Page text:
Git tip of the day

When working in git repositories, you (read: I) often want to go back to the repository top level directory, and used to do something like

cd ../../../../..

But found out that you with git rev-parse can add the parameter --show-cdup which tells you the path to the top level directory of the repository relative to the current directory.

git rev-parse --show-cdup

With git version 1.7.0+ you can use --show-toplevel which shows the absolute path to the top level directory of the repository.

git rev-parse --show-toplevel

So in my shell (bash or zsh) i have made an alias to easy cd into this directory, so edit and add this line to your .zshrc .bashrc or whatever

alias gitroot='cd $(git rev-parse --show-toplevel)'

And restart your shell, and cd into a git repository, and do a gitroot BOOM back to top level directory.

Configure postfix to deliver all mails locally

On my computer a lot of local web development is going on, and every one of those sites have access to send mails. Sometimes these mails is configured to be sent to an external valid customer email account. The external customer may not be very happy about getting hundreds of testing emails, so in this post i will tell you how to configure postfix to deliver all mail sent to an internal account.

It's quite simple to configure postfix to deliver all mails sent, locally.

First of all start by editing /etc/postfix/

sudo vim /etc/postfix/

Go to the very bottom of the file and add the following line

canonical_maps = regexp:/etc/postfix/canonical-redirect

Save and exit the file.

Create the following file /etc/postfix/canonical-redirect

sudo vim /etc/postfix/canonical-redirect

And paste the following line and replace YOUR_USER with your system username.

/^.*$/ YOUR_USER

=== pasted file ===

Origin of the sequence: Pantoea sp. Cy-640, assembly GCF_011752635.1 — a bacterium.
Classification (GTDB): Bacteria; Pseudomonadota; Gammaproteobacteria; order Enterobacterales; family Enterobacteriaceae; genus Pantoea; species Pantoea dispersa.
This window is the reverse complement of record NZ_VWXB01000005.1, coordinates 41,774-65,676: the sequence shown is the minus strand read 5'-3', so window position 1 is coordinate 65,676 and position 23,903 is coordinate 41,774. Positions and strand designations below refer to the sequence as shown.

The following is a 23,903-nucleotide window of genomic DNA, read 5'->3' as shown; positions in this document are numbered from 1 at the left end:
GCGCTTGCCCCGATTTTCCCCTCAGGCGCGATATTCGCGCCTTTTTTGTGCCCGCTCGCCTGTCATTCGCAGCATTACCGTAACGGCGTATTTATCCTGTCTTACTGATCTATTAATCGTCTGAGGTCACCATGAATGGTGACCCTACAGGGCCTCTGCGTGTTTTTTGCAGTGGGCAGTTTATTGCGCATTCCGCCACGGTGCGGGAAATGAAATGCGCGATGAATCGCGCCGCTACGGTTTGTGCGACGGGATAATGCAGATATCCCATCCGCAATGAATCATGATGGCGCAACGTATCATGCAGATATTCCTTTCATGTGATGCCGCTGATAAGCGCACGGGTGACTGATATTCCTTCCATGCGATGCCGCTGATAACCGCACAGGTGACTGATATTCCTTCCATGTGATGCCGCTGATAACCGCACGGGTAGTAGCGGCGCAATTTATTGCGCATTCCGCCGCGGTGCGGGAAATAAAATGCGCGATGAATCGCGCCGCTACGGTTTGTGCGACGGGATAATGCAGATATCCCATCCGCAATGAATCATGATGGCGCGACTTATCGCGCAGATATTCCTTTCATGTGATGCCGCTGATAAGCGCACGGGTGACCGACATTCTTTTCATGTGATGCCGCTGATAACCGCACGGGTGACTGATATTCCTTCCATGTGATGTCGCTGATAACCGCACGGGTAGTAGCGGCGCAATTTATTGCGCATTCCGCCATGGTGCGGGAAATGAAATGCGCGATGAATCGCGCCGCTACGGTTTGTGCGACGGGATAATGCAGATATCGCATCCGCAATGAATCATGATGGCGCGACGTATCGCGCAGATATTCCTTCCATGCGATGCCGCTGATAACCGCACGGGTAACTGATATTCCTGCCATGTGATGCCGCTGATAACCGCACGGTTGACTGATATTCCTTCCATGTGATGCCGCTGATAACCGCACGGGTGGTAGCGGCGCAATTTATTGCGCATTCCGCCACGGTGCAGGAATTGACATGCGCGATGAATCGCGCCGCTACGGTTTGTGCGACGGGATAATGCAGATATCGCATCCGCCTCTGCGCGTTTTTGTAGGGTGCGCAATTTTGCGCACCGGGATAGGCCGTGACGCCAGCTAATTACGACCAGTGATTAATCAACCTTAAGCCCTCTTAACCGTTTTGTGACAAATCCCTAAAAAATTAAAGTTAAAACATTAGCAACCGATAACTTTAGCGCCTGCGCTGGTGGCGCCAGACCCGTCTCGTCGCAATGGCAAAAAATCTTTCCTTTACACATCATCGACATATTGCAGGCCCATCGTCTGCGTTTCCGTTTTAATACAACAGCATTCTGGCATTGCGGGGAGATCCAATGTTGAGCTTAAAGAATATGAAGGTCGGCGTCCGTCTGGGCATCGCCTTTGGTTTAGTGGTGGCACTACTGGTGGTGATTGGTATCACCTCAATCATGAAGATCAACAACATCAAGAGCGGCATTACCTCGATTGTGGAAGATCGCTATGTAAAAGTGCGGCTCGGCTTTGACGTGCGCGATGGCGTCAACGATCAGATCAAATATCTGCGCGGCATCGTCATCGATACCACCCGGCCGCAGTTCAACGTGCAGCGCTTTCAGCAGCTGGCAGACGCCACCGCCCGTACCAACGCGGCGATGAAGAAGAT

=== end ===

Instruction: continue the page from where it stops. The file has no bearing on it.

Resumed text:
Save and exit the file. Now you just need to restart postfix, and everything works.

sudo postfix reload

To check the mails delivered locally you can use shell command mail or check these links (1, 2)

Use PhantomJS for easy website screenshots

PhantomJS is a headless webkit browser, which means you can execute it from commandline and get it to do various tasks, such as headless website testing, screen capture, page automation and newwork monitoring.

In this blogpost i will show you how easy it is to take a screenshot of a website and save it to a preferred folder. I will use an Apple OSX computer for showing, but will easy be changed to ex. linux or Windows.

First of all you will need to start your terminal and download the package for OSX.

  cd ~/Desktop
  cd phantomjs-1.8.1-macosx

As an alternative you can install phantomjs with homebrew, but you will NOT get all the examples installed, and we need those examples for this to work.

Now you’re almost ready to go. Everything you will need is in the folder you’re in now. The phantomjs executable file is located in the bin/ folder, and a lot of examples is in the examples/ folder. I will not get into what every script can do, but only tell a bit about the examples/rasterize.js script.

To take a simple screenshot of an entire web page this command will do it for you:

bin/phantomjs examples/rasterize.js ~/Desktop/phantomjs.png

And you will have a screenshot of the website on your Desktop.

I have created a little script which will take a screenshot of whatever you have copied to your clipboard (with CMD+c), in this case it has to be a complete website url :o)

You will have to do these steps for using this script.

  cd ~/
  chmod +x

Open the file in your preferred editor and change the variables PATH_TO_PHANTOMJS and SCREENSHOT_PATH to match your filestructure, and save the file.

You will be able to execute the file and a screenshot will be saved, and finder will open the folder.


Or without an argument, and the latest entry in your clipboard will be used.